A prominent figure in world conservation and African politics details his crusade to save Kenya's natural resources, especially the African elephant.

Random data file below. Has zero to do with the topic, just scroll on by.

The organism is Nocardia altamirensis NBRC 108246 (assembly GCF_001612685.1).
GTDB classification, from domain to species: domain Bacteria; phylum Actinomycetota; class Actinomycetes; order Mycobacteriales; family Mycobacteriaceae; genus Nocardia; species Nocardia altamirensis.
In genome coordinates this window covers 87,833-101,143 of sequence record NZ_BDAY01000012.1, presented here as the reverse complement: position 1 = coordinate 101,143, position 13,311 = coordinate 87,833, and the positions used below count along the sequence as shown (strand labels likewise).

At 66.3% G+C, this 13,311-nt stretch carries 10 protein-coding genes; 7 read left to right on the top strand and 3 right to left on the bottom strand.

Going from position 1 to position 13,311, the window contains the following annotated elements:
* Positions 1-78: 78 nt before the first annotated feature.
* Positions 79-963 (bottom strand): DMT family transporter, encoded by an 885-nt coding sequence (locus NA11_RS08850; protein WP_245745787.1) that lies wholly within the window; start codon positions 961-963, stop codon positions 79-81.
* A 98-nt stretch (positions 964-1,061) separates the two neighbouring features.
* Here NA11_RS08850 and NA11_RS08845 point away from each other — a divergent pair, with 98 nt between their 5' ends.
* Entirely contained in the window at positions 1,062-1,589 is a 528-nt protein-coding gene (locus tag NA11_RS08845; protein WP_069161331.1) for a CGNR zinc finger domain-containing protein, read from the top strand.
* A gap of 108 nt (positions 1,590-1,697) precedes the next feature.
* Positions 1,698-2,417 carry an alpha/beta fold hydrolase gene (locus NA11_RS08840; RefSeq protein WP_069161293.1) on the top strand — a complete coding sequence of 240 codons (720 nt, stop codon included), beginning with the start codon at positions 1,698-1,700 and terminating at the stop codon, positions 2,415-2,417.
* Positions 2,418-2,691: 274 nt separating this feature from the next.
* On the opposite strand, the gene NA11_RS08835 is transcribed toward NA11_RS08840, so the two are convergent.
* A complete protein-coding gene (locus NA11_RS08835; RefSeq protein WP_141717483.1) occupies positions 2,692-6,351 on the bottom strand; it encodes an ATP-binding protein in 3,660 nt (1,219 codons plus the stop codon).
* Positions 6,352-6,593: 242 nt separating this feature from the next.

Known the world over for his work in early human origins, Richard Leakey was serving as director of Kenya's National Museums when in 1989 President Daniel arap Moi appointed him to run the country's Wildlife Department. The news stunned Leakey. He was suddenly in charge of an enormous bureaucracy whose responsibility was to oversee millions of square acres of parks and sanctuaries, and to protect the animals living in them. Like many other Kenyans, Leakey knew that the country's fabulous wildlife population, in particular, the elephant, was in very real danger. By the late 1980s, the once numberless herds of elephants that roamed its savannas were dwindling fast, victims of poachers armed with automatic weapons, bureaucratic inefficiency, and the world's appetite for ivory. Extinction was more than a theoretical possibility.Wildlife Wars is Leakey's account of these turbulent times, capturing Kenya's struggle to balance the needs of its human population with the task of maintaining the world-famous parks that are its major source of revenue. As candid and controversial as its author, this memoir, cowritten with Leakey family biographer and writer Virginia Morell, is testimony to one man's commitment to save African wildlife and to serve his country.